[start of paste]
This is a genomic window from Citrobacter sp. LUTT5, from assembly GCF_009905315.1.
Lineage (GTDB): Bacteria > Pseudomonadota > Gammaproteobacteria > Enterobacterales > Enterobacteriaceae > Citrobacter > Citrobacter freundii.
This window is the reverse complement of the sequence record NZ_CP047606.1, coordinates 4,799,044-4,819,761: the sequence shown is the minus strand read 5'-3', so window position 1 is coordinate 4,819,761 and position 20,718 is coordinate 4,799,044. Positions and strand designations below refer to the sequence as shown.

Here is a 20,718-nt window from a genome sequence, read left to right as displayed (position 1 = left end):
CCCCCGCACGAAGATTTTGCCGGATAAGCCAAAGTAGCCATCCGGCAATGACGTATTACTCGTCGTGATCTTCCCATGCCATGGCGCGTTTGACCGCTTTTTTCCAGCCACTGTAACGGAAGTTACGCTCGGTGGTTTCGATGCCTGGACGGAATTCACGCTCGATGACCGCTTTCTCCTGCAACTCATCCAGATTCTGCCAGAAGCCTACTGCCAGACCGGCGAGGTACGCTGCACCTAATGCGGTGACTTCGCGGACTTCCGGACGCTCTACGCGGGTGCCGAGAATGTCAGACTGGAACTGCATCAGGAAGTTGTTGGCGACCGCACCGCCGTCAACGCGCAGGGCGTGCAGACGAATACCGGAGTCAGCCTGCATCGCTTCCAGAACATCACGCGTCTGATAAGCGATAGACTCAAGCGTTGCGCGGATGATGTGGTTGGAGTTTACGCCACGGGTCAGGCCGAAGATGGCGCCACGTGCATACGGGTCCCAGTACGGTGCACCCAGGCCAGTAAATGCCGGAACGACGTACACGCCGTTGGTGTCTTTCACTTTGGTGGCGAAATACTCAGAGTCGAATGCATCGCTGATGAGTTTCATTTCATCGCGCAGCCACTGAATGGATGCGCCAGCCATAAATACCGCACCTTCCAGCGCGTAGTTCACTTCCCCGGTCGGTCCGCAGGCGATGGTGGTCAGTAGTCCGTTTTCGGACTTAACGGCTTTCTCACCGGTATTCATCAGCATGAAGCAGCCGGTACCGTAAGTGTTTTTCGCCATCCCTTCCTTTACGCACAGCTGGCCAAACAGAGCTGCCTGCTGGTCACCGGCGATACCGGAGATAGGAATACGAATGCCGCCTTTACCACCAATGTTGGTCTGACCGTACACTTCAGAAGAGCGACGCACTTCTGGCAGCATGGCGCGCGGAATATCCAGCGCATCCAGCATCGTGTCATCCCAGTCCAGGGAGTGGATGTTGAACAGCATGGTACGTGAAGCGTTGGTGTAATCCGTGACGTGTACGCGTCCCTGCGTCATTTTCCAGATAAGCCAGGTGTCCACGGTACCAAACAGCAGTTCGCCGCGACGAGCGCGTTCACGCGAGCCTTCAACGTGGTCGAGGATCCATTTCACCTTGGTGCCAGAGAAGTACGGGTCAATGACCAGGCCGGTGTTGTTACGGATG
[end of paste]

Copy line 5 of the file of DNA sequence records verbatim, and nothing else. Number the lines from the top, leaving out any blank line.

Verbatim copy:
CCCCCGCACGAAGATTTTGCCGGATAAGCCAAAGTAGCCATCCGGCAATGACGTATTACTCGTCGTGATCTTCCCATGCCATGGCGCGTTTGACCGCTTTTTTCCAGCCACTGTAACGGAAGTTACGCTCGGTGGTTTCGATGCCTGGACGGAATTCACGCTCGATGACCGCTTTCTCCTGCAACTCATCCAGATTCTGCCAGAAGCCTACTGCCAGACCGGCGAGGTACGCTGCACCTAATGCGGTGACTTCGCGGACTTCCGGACGCTCTACGCGGGTGCCGAGAATGTCAGACTGGAACTGCATCAGGAAGTTGTTGGCGACCGCACCGCCGTCAACGCGCAGGGCGTGCAGACGAATACCGGAGTCAGCCTGCATCGCTTCCAGAACATCACGCGTCTGATAAGCGATAGACTCAAGCGTTGCGCGGATGATGTGGTTGGAGTTTACGCCACGGGTCAGGCCGAAGATGGCGCCACGTGCATACGGGTCCCAGTACGGTGCACCCAGGCCAGTAAATGCCGGAACGACGTACACGCCGTTGGTGTCTTTCACTTTGGTGGCGAAATACTCAGAGTCGAATGCATCGCTGATGAGTTTCATTTCATCGCGCAGCCACTGAATGGATGCGCCAGCCATAAATACCGCACCTTCCAGCGCGTAGTTCACTTCCCCGGTCGGTCCGCAGGCGATGGTGGTCAGTAGTCCGTTTTCGGACTTAACGGCTTTCTCACCGGTATTCATCAGCATGAAGCAGCCGGTACCGTAAGTGTTTTTCGCCATCCCTTCCTTTACGCACAGCTGGCCAAACAGAGCTGCCTGCTGGTCACCGGCGATACCGGAGATAGGAATACGAATGCCGCCTTTACCACCAATGTTGGTCTGACCGTACACTTCAGAAGAGCGACGCACTTCTGGCAGCATGGCGCGCGGAATATCCAGCGCATCCAGCATCGTGTCATCCCAGTCCAGGGAGTGGATGTTGAACAGCATGGTACGTGAAGCGTTGGTGTAATCCGTGACGTGTACGCGTCCCTGCGTCATTTTCCAGATAAGCCAGGTGTCCACGGTACCAAACAGCAGTTCGCCGCGACGAGCGCGTTCACGCGAGCCTTCAACGTGGTCGAGGATCCATTTCACCTTGGTGCCAGAGAAGTACGGGTCAATGACCAGGCCGGTGTTGTTACGGATG